$XAU, $GLD, $GLX, $IAU, $GLDM, $BAR, $GS
For investors seeking a safe-haven from the volatile stock market as trade disputes and global growth concerns persist are chasing the latest gold rush, growth is one of the most important factors to consider
Gold prices last week topped $1,500 oz for the 1st time in 6 years, fueling gold ETFs to levels not seen since the Spring of Y 2013.
Monday, gold rose 0.9% to $1,522 oz, and some analysts think they could run higher.
Goldman Sachs (NYSE:GS) last week boosted its 3-month and 3-month gold price forecast to $1,575 and $1,600 oz, respectively.
“If growth worries persist, possibly due to a trade war escalation, gold could go even higher, driven by a larger ETF gold allocation from portfolio managers who still continue to under-own gold,” Goldie said in a note to clients last Wednesday. “Gold ETFs have recently built momentum almost as strong as in 2016, and we believe that can be maintained in the short term.”
Trade dispute fears aren’t the only reason for gold’s recent out-performance.
Investors tend to flock to bond funds when they are nervous about the stock market. But global bond yields at or near record lows make gold look more attractive, since the precious Yellow metal is a Zero-yield asset. In Europe and Japan, bond yields are negative, which means lenders pay to lend borrowers money.
The rush to gold fueled global gold-backed ETFs last month to their highest marks since March 2013, according to the World Gold Council (WGC). They saw net inflows of $2.6-B across all regions, adding 52 tonnes to 2,600 tonnes.
“Last month’s flows continued the positive trend that had started in mid-May as uncertainty rose — whether from economic concerns, trade tensions or geopolitical risks — and global monetary policy started to shift to a more accommodative stance,” the World Gold Council said in its latest report. “As the gold price in USDs increased by an additional 1.3% in July, global assets under management rose 3.4% to $119-B.”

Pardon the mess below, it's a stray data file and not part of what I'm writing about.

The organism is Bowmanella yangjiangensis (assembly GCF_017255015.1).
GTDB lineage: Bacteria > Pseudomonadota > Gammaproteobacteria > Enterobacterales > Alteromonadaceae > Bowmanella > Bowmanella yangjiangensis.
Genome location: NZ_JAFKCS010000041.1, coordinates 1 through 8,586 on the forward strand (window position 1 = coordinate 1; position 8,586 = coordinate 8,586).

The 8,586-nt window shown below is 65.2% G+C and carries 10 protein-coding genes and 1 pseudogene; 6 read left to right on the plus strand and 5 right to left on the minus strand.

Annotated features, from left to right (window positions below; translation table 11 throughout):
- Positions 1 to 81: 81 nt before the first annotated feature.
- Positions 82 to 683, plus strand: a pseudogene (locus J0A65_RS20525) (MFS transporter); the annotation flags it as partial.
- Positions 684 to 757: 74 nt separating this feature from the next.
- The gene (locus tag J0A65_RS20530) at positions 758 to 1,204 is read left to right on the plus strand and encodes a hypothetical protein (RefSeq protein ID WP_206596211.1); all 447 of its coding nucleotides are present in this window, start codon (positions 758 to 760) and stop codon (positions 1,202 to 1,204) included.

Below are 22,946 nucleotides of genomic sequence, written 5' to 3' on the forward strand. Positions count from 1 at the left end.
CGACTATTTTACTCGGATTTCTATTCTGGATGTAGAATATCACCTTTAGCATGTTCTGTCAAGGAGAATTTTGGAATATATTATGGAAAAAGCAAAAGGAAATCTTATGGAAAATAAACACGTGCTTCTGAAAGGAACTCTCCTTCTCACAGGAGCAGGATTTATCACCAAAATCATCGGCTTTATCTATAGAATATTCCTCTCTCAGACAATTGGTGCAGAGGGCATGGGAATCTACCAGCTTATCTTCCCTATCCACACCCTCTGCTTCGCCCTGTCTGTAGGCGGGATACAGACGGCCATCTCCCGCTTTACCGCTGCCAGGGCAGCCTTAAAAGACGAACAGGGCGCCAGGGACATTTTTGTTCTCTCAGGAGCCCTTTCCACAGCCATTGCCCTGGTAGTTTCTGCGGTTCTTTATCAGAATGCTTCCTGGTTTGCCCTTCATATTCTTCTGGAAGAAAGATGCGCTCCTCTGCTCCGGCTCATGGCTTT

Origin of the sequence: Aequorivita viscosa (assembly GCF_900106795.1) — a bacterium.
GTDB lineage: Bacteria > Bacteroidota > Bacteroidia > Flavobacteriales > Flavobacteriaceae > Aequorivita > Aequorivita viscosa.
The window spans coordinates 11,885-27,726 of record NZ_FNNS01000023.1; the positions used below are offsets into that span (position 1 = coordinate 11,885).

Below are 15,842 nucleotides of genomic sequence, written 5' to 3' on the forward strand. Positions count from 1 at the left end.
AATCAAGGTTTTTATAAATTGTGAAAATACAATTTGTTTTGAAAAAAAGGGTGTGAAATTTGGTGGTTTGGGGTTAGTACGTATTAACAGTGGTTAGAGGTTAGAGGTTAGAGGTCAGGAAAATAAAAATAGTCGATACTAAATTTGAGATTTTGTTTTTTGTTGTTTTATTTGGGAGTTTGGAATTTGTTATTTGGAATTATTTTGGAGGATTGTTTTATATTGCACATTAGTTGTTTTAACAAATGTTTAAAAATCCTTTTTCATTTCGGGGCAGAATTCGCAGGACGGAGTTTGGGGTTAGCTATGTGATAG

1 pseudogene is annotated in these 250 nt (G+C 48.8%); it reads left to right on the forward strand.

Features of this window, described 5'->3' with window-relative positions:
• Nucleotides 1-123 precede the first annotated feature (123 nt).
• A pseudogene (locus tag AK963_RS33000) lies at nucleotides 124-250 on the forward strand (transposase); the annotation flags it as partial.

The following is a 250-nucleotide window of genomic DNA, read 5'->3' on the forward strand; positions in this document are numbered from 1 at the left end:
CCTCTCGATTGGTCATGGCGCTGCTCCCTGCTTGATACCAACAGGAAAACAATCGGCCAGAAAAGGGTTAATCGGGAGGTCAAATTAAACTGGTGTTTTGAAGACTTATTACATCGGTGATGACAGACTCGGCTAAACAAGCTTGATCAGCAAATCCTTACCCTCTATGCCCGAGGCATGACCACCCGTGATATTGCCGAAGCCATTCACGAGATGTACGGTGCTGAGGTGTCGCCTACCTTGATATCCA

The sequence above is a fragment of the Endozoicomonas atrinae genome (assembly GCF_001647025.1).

Gold purchases by global central banks have also boosted gold, as the banks seek safety amid trade disputes and geopolitical tensions.
Play This Gold Rush 4 Ways
SPDR Gold Shares (GLD), +1% Monday, is trading at its highest marks since May 2013. The $40.4-B fund is up 17% YTD, outpacing the S&P 500 by 2 percentage points. GLD, launched in November 2004, carries a 0.40% expense ratio. It has extended from a June breakout.
The $15-B iShares Gold Trust ETF (IAU), also + 17% this year, marked its 14th anniversary in January. It has also extended from a breakout in June. IAU charges a 0.25% expense ratio.
SPDR Gold MiniShares (GLDM), with $901-M in assets, launched last year. The fund charges the lowest fee for a gold ETF, at 18 bpts.
GraniteShares Gold Trust (BAR), launched in August 2017, is another low-cost fund. Its expense ratio is 0.20%. Both GLDM and BAR are up 17% and extended from any buy point.
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